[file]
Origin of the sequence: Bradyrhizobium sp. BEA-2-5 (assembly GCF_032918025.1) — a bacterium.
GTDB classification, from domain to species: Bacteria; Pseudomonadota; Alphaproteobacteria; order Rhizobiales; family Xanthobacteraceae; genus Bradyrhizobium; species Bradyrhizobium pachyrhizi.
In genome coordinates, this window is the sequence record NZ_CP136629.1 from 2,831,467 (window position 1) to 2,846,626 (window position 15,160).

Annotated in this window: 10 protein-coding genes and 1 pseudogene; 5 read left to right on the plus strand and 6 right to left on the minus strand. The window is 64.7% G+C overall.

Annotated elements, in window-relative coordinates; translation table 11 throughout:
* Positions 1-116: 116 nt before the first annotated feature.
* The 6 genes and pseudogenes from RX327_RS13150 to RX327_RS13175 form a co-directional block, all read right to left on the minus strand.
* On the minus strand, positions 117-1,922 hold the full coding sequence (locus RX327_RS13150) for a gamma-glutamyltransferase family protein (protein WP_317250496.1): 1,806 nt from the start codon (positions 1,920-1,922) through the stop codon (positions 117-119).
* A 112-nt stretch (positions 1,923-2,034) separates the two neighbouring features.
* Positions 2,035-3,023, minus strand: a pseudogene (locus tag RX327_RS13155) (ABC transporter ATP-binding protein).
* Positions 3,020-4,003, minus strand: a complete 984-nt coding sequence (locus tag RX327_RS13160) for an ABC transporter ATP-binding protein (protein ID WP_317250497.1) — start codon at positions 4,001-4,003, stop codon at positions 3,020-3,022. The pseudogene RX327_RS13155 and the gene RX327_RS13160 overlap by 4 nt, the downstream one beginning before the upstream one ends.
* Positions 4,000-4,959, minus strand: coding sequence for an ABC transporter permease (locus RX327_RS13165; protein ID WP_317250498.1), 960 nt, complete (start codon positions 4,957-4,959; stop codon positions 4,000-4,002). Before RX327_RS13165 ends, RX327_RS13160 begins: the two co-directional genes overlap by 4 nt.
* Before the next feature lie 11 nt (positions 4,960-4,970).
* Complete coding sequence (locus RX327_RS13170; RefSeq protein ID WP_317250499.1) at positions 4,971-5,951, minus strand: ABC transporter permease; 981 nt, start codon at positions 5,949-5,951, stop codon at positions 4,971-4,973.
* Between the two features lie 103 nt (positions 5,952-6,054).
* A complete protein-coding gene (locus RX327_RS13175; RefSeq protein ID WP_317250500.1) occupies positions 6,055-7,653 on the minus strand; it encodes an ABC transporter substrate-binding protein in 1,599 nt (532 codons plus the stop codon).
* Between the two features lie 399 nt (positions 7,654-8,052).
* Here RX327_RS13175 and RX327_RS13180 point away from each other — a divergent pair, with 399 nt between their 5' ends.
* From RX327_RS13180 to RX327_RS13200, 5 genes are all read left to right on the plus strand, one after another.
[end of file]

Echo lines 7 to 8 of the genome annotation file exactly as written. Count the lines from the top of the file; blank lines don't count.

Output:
* The 6 genes and pseudogenes from RX327_RS13150 to RX327_RS13175 form a co-directional block, all read right to left on the minus strand.
* On the minus strand, positions 117-1,922 hold the full coding sequence (locus RX327_RS13150) for a gamma-glutamyltransferase family protein (protein WP_317250496.1): 1,806 nt from the start codon (positions 1,920-1,922) through the stop codon (positions 117-119).